PLANNING FOR THE SITE
Douglas McChristian was the only superintendent of Hubbell Trading Post to arrive with prior experience as a superintendent. He came to Ganado after six years as the superintendent of Fort Davis National Historic Site. Staffing was his immediate problem. His maintenance foreman, Lawrence Woody, arrived the same day he did, and Woody had no experience as a foreman. They both had to learn about Hubbell Trading Post's chronic maintenance problems while Woody also learned his job. The clerk-typist position was vacant. The chief ranger announced that he would soon resign from the Park Service. While McChristian tried to learn about the trading post as fast as possible, his wife, Mary, pitched in to answer the phone, do the fling, sort out the mail, and work the information desk in the Visitor Center. While Doug raced through each day trying to plug developing leaks in the operation, he did have various plans on file to help tell him what Hubbell Trading Post was all about. They were old and recent documents that had been worked up over the years to tell what had happened at the historic site, what projects were in the works, what other projects might be planned: master plans, statements for management, resource management plans, studies, research projects. With all of that information on hand and with all of his experience, he was able to hold the place together. 
None of the other superintendents who have served at Hubbell Trading Post came with prior experience as a superintendent, and, according to the 1988 Resources Management Plan, the site "...has had a relatively high turnover in the top management position during its twenty years as a Park Service unit." (Doug McChristian stayed but one year.) The 1988 Resources Management Plan states, too, that: "This area has almost always served as a 'training park' for new Superintendents."  Which is probably an unfortunate statement to have in the plan, it may give rise to the notion, or perpetuate the idea, that Hubbell Trading Post is an easy place to train new superintendents. That is, Hubbell Trading Post is small, relatively unimportant, so if so-and-so makes a mistake, maybe nobody will notice. Several of the ex-superintendents took exception to the idea that the trading post is a good basic training camp for NPS superintendents. Although one can learn a great deal there, many of the lessons learned may not be particularly useful elsewhere. The site is a unique operation within the Park Service, and the issues to be faced are easily as complex as those one might come up against in a much larger park. Doug McChristian did say that he became more sensitive to issues involving American Indians, so his experience there helped him when he got to Custer Battlefield National Monument (now designated Little Bighorn Battlefield National Monument).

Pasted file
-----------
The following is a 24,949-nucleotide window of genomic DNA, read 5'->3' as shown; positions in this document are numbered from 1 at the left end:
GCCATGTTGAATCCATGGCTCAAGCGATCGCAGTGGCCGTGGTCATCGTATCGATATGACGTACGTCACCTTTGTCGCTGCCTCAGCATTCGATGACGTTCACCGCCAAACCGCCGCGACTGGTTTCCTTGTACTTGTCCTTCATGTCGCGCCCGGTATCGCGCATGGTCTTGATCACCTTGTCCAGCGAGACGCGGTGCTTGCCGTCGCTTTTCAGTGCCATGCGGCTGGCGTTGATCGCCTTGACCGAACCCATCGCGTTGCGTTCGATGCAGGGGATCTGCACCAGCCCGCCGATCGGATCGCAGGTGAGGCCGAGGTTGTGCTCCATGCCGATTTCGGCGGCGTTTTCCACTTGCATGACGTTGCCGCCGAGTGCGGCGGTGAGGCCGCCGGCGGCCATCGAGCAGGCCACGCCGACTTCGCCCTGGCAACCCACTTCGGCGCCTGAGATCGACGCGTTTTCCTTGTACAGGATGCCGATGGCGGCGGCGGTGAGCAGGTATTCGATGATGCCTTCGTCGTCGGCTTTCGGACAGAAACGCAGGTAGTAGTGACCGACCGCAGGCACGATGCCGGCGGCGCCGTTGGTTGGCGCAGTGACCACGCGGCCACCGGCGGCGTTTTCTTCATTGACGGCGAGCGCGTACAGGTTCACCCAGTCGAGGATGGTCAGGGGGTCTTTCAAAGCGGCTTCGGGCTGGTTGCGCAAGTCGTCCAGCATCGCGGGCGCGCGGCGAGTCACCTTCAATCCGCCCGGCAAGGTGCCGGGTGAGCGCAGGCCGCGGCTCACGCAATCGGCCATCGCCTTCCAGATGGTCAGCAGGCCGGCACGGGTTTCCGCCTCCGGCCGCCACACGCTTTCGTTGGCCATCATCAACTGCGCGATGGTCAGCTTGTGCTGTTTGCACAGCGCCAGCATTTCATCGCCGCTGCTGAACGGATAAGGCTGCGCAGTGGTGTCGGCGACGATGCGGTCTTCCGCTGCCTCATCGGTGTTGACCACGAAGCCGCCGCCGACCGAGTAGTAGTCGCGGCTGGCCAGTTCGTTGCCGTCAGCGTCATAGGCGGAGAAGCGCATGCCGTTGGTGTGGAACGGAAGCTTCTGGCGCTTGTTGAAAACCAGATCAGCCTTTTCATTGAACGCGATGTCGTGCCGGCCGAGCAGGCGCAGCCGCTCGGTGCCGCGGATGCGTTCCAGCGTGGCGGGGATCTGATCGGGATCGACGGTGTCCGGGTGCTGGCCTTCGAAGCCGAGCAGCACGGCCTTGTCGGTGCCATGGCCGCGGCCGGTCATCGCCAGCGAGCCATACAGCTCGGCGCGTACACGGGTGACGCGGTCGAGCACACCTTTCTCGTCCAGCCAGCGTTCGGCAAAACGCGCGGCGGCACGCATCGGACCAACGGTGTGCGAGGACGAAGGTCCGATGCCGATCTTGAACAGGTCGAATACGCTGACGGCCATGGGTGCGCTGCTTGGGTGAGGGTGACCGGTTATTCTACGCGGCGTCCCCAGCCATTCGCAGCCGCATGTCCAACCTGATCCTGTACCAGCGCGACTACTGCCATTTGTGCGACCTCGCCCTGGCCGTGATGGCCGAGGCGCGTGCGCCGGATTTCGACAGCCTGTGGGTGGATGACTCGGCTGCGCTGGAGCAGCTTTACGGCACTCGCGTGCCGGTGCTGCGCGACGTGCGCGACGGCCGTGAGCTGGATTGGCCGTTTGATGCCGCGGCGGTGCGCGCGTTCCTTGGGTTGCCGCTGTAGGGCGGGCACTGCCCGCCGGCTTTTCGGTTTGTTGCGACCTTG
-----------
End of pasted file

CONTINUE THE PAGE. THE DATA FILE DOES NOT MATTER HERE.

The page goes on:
So far, the average stay for a superintendent at the trading post is about two and a half years. Testimony from many ex-employees there would indicate that it may take all of two years before the local Navajo acknowledge, more or less, your presence. Many Navajo are conservative, and they might be thinking that you're just not going to be around long enough to make getting to know you a worthwhile project.
The trading post business is of course one of a kind in the National Park System. Luckily, the Trader/Manager has been there for many years. And as one ex-superintendent said, "Nobody comes to Hubbell Trading Post to see the "superintendent".  That may be so, but the superintendent's position there is an important one, even if it is less glamorous than the trader's job, which is managing a $2,000,000 business. Besides a lucrative business, the superintendent has on the site many historic structures of-now-almost incalculable value, as well as a valuable museum collection. On top of all of that, he or she may be in almost daily contact with Navajo officials in reference to any number of mutual problems. To be able to face all of these issues with confidence, a brand new superintendent could use a good PLAN. For example, it took one superintendent quite a while to learn why a real trading post is doing business on a national historic site.